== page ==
We often say that Georgia is a relatively new country but a very, very old place.  The country broke away from the Soviet Union in the spring of 1991 and became a Western-leaning democracy in 2003 after the Rose Revolution.  Still, Georgia – the place – was a kingdom as early as the 4th century BC (!!), which is pretty incredible when you think about it.

The Georgians we’ve met are incredibly proud of their history, and rightfully so.  Some of the oldest places we’ve visited are churches and monasteries, often perched high on a mountain or hill with stunning views.

IMG_1113After 20 minutes uphill on the roughest road we’ve encountered in Georgia, we arrived at Dedata Monastery near the village of Erketi, outside of Chokhatauri.

A fast-talking nun gave us a tour of the grounds.  Gurians are known for speaking quickly, and while our Georgian is decent enough, religious vocabulary + speed meant that we grasped about a quarter of what she said.  Still, it was quite interesting and a truly beautiful, serene place.


Villagers are buried on the monastery grounds.  The cemetery will be full in a few weeks for Orthodox Easter, when people come to celebrate and remember their dead.

Interestingly, the monastery has a room that’s always prepared for the Patriarch of the Georgian Orthodox Church.  It was unclear how often he comes (if ever!) but the nuns were ready for him.

The nuns also had an enviable wine collection.

A friend recommended we visit Jikheti Monastery outside of Lanchkhuti, which was interesting for totally different reasons.  Legend has it it was built on the site where Saint Andrew preached in the first century, although a church wasn’t built on the site until King Tamar – the famed Georgian ruler – visited in the 13th century.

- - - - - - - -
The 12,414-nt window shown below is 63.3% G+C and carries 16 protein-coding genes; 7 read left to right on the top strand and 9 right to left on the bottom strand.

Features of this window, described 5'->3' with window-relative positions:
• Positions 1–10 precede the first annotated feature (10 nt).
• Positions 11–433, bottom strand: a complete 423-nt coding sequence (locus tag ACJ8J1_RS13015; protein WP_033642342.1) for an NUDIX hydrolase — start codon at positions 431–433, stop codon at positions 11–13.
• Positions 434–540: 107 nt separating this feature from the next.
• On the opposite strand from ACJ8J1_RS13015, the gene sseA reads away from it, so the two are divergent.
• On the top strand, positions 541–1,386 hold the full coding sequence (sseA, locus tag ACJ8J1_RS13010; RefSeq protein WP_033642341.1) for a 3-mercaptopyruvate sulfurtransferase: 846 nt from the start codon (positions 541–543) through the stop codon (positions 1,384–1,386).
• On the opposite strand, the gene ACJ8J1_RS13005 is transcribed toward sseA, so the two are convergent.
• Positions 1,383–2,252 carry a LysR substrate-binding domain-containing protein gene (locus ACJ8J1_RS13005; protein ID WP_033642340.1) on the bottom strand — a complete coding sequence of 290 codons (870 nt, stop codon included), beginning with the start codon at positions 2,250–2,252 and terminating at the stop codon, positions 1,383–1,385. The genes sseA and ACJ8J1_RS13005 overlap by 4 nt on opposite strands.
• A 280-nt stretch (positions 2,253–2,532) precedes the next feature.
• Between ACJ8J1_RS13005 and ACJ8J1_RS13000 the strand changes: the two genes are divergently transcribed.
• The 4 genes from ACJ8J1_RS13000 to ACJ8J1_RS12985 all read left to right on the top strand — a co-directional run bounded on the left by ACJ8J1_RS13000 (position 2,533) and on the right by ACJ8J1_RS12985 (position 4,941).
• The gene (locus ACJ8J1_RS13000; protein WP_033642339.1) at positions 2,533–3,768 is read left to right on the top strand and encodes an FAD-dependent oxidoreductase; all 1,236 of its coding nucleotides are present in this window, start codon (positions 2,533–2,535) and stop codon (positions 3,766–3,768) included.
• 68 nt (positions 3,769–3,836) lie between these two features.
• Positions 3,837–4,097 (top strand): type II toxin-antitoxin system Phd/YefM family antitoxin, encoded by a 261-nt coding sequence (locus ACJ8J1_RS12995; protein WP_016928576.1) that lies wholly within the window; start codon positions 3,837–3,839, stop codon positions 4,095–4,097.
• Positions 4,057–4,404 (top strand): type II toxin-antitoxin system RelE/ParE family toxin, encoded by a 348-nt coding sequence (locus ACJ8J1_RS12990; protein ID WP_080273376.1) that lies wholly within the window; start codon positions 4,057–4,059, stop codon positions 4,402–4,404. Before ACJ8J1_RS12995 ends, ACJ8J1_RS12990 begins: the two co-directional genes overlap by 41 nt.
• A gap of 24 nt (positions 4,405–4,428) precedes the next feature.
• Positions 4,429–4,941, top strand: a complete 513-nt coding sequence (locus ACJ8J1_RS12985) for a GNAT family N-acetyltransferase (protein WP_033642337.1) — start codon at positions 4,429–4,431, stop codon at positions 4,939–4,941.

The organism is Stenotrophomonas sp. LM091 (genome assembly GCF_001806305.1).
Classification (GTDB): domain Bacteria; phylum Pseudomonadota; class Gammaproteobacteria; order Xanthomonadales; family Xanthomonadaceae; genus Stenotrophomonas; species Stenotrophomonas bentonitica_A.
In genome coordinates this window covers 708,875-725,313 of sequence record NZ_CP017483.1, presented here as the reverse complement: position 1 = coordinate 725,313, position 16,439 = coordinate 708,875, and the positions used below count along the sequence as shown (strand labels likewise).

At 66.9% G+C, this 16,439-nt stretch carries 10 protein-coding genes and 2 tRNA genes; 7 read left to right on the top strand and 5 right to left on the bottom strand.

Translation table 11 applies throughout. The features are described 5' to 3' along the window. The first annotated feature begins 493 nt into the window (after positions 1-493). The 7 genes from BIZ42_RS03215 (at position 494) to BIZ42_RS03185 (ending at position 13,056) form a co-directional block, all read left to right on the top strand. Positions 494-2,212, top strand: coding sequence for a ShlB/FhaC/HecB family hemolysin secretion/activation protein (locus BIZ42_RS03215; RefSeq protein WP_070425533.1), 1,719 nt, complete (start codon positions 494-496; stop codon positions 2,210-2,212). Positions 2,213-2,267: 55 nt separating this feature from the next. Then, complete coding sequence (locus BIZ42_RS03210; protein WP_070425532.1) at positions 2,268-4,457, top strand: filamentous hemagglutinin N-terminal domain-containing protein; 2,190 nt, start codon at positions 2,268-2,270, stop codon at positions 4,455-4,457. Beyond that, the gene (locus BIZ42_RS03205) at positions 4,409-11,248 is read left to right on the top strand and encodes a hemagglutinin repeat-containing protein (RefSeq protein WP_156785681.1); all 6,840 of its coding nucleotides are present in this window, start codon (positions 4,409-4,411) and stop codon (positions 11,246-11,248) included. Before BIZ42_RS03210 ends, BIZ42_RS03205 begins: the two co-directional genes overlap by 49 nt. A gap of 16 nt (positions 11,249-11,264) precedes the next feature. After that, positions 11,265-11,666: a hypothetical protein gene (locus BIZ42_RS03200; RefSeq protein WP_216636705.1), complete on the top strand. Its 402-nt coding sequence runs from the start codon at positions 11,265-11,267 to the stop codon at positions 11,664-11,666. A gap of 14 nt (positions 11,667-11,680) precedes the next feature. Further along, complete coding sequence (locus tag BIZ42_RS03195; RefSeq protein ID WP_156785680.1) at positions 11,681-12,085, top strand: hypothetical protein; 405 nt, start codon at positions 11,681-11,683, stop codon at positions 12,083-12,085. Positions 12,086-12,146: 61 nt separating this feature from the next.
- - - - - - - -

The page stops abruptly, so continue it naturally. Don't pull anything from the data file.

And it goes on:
We were impressed to learn that the nuns that live at Jikheti are almost totally self-sufficient.  They raise cows, chickens and goats; grow their own produce and keep bees for honey.  They also have every fruit tree imaginable:  apple, pear, fig and plum…


It’s so interesting to visit these ancient (dzveli – ძველი) places.  They are literally hundreds and hundreds of years old, yet remain active and relevant to Georgians today.



This isn’t a fruit jam. It isn’t some exotic fruit found at a Tbilisi bazaar. Nor is it some sweet candy.

Or maybe it is. Kind of. All of those things.

It’s a watermelon rind. You know, the white part of the melon between the skin and the juicy pink part you eat. The part that usually, if you’re like most people I know, you throw away.

But why waste it? Instead, boil it with a whole lot of sugar and can it. Many Georgians do this, and it’s called muraba (მურაბა). Or more precisely, sazamtros muraba (საზამთროს მურაბა).

I’m told it takes a few days to make properly, but the result is delicious! They also make a variety of more traditional jams (pear, peach, cherry) and even one with unripe walnuts, as in this recipe from

Just another example of what I notice a lot over here: using every part of the food product, with as little waste as possible.